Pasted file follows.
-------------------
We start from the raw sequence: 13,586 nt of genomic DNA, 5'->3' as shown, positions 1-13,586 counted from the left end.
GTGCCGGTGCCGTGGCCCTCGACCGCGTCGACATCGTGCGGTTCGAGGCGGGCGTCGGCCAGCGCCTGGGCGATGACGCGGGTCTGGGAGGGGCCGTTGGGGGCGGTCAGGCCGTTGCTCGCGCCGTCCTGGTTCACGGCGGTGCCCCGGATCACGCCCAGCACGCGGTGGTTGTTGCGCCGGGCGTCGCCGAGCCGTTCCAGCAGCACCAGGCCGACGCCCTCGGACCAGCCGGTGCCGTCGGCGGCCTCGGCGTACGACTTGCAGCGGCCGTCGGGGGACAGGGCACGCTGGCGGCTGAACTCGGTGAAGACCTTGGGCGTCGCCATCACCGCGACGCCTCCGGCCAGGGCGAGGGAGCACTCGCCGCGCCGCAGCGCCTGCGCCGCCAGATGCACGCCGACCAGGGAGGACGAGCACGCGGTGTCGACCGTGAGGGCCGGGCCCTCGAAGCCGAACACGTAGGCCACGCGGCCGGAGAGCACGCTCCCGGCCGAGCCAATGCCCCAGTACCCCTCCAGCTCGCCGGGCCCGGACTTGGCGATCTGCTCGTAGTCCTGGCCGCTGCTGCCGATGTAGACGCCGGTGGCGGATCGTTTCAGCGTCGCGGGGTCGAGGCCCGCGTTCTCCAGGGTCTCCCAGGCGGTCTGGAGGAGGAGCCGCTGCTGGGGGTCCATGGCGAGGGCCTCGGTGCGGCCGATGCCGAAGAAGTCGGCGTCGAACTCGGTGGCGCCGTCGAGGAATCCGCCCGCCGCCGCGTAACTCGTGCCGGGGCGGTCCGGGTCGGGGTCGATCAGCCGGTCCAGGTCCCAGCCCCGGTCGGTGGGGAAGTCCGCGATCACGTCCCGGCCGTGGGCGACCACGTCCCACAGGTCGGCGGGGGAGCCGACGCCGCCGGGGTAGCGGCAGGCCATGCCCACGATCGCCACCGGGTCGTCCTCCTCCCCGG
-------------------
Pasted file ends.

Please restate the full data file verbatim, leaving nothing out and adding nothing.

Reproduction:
We start from the raw sequence: 13,586 nt of genomic DNA, 5'->3' as shown, positions 1-13,586 counted from the left end.
GTGCCGGTGCCGTGGCCCTCGACCGCGTCGACATCGTGCGGTTCGAGGCGGGCGTCGGCCAGCGCCTGGGCGATGACGCGGGTCTGGGAGGGGCCGTTGGGGGCGGTCAGGCCGTTGCTCGCGCCGTCCTGGTTCACGGCGGTGCCCCGGATCACGCCCAGCACGCGGTGGTTGTTGCGCCGGGCGTCGCCGAGCCGTTCCAGCAGCACCAGGCCGACGCCCTCGGACCAGCCGGTGCCGTCGGCGGCCTCGGCGTACGACTTGCAGCGGCCGTCGGGGGACAGGGCACGCTGGCGGCTGAACTCGGTGAAGACCTTGGGCGTCGCCATCACCGCGACGCCTCCGGCCAGGGCGAGGGAGCACTCGCCGCGCCGCAGCGCCTGCGCCGCCAGATGCACGCCGACCAGGGAGGACGAGCACGCGGTGTCGACCGTGAGGGCCGGGCCCTCGAAGCCGAACACGTAGGCCACGCGGCCGGAGAGCACGCTCCCGGCCGAGCCAATGCCCCAGTACCCCTCCAGCTCGCCGGGCCCGGACTTGGCGATCTGCTCGTAGTCCTGGCCGCTGCTGCCGATGTAGACGCCGGTGGCGGATCGTTTCAGCGTCGCGGGGTCGAGGCCCGCGTTCTCCAGGGTCTCCCAGGCGGTCTGGAGGAGGAGCCGCTGCTGGGGGTCCATGGCGAGGGCCTCGGTGCGGCCGATGCCGAAGAAGTCGGCGTCGAACTCGGTGGCGCCGTCGAGGAATCCGCCCGCCGCCGCGTAACTCGTGCCGGGGCGGTCCGGGTCGGGGTCGATCAGCCGGTCCAGGTCCCAGCCCCGGTCGGTGGGGAAGTCCGCGATCACGTCCCGGCCGTGGGCGACCACGTCCCACAGGTCGGCGGGGGAGCCGACGCCGCCGGGGTAGCGGCAGGCCATGCCCACGATCGCCACCGGGTCGTCCTCCTCCCCGG